The company said it would not be more specific about the cuts until it has talked to its employees over the next week.
In a bulletin to employees Thursday, company chairman Lawrence Kellner and president Jeff Smisek said several recent fare increases have not covered the rising cost of fuel, which, the executives said, was 75 percent higher than a year ago, raising 2008 fuel expense by $2.3 billion compared with last year.
“These record fuel costs have fundamentally shifted the economics of our business,” the executives said in the bulletin. “At these fuel prices, a large number of our flights are losing money, and Continental needs to react to this changed marketplace.”
Cleveland airports director Ricky Smith said the city-run airport will be examining its operations to reduce costs. Continental, as the largest carrier at Hopkins, ultimately pays a large portion of the airport’s operating costs. Smith said Continental carries 60 percent to 65 percent of the passengers who move through Cleveland Hopkins Airport.
Continental has more than 5,000 employees in the Cleveland area, Smith said.
Because the airline has not offered any airport-specific details, Smith said he could not be more precise about how Continental’s plans will affect Cleveland operations.
However, Smith suggested that if Continental maintains its strategy of shifting flights out of its busy hub at Newark Liberty International Airport in New Jersey, the impact on Cleveland Hopkins could be mitigated.
Last September, Continental announced that it would spend $70 million to expand its operations at Cleveland Hopkins by 40 percent, creating 700 jobs and adding 70 new flights during 2008.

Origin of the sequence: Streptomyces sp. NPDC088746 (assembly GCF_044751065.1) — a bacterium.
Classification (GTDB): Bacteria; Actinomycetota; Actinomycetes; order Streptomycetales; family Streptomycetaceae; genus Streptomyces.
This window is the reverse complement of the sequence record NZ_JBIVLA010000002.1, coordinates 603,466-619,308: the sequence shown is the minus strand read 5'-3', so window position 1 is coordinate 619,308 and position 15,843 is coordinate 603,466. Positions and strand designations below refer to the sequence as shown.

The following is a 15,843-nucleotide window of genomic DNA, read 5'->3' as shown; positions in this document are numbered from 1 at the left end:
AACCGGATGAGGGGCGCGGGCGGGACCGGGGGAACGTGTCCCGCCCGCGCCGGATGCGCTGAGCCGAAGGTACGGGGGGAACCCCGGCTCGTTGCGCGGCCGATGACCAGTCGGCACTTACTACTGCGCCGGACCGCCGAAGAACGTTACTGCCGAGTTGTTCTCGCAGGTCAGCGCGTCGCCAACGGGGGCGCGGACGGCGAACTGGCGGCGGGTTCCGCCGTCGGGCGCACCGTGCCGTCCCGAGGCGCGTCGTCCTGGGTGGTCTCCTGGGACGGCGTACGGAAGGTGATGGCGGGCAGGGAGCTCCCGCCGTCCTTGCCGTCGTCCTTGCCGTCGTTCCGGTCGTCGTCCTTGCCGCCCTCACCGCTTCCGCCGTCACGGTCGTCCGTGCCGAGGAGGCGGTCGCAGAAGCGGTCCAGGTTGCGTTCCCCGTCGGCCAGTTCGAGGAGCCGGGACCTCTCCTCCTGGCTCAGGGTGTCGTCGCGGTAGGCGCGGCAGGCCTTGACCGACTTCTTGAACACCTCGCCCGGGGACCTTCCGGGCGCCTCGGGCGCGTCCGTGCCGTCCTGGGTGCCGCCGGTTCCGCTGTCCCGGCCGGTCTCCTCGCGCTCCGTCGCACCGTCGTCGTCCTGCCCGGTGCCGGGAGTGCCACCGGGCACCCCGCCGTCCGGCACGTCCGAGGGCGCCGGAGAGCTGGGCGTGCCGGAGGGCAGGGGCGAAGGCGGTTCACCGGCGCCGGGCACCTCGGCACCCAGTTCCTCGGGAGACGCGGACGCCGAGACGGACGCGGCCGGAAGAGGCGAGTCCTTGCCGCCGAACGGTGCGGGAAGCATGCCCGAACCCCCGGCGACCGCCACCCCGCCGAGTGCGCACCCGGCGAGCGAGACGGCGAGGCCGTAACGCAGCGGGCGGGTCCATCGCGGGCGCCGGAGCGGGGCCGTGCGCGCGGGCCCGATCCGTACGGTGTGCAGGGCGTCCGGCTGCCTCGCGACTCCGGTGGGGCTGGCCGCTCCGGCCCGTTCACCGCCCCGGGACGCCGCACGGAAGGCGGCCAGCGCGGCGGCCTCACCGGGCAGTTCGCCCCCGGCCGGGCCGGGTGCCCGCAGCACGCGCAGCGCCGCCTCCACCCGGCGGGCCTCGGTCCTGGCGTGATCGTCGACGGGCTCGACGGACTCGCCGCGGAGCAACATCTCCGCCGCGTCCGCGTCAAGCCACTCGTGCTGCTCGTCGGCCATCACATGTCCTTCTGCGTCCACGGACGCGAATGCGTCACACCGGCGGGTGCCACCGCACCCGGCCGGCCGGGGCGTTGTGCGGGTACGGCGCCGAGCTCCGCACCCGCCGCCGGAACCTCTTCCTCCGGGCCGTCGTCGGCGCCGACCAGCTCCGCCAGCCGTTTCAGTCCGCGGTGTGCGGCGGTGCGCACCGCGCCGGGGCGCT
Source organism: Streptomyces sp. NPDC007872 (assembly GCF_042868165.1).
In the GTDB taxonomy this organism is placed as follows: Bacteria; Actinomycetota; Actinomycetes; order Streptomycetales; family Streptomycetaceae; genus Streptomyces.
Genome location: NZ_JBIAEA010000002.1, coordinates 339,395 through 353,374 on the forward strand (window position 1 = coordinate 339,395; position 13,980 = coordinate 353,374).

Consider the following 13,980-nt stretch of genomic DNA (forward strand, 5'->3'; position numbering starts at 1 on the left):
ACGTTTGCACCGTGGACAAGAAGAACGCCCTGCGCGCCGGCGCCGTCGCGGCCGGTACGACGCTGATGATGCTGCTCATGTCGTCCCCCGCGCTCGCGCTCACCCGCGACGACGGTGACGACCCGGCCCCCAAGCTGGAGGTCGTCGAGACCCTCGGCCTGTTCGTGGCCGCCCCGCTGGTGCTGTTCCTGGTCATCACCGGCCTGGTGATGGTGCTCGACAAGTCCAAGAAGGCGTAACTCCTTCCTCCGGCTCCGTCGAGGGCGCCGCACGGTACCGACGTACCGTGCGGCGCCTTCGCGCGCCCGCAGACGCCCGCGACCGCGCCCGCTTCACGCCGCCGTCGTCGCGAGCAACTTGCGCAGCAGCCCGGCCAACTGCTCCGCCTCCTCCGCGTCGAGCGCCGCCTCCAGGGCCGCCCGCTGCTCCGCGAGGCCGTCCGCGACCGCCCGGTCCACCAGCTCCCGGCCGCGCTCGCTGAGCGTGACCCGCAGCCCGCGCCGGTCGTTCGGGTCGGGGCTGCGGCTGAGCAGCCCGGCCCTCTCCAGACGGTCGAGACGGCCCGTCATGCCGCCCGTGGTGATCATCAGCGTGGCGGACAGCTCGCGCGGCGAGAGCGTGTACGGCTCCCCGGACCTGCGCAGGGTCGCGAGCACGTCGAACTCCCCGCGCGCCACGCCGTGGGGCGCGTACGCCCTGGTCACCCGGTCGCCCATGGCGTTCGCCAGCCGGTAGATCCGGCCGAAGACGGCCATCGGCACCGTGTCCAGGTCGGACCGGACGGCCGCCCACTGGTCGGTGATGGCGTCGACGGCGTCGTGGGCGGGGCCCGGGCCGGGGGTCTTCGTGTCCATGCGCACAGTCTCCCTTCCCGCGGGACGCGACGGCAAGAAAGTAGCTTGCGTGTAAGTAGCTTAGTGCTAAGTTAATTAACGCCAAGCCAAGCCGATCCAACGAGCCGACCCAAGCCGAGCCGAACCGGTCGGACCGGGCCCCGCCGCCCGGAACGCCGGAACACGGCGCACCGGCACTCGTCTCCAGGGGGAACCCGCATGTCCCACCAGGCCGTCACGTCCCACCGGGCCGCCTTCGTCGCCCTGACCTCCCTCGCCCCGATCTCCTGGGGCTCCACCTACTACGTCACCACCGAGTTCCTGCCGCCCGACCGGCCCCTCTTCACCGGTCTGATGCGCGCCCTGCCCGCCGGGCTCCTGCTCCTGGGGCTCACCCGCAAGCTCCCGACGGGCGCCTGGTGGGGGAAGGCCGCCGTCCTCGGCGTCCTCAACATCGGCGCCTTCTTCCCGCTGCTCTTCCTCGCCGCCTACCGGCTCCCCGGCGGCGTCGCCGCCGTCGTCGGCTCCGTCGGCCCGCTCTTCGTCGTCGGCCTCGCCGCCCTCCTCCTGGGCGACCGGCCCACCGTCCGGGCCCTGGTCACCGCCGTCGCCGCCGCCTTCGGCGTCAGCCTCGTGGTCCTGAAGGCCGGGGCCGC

While Smith said at the news conference that he would be surprised if there is no local impact on their expansion, he later told Crain’s Cleveland Business that the strategy behind the expansion plan was to move passengers out of the Newark airport to Cleveland, where delays are shorter. That’s important, because airplanes burn increasingly expensive fuel needlessly waiting to take off and land at the congested Newark hub.
Another factor in Cleveland’s favor is that the largest portion of Continental’s cuts will come from its so-called mainline business—the large jets that fly between the airline’s hubs in Newark, Cleveland and Houston and to other major cities. However, the majority of Continental passengers through Cleveland travel on smaller regional jets that connect with cities such as Indianapolis and Albany, New York.
According to the Continental bulletin to employees, mainline domestic flights will be cut by 16 percent, while regional traffic is planned to be cut only 4.1 percent.This story was originally filed by Jay Miller of Crain’s Cleveland Business, a sister publication of Workforce Management. To comment, e-mail firstname.lastname@example.org.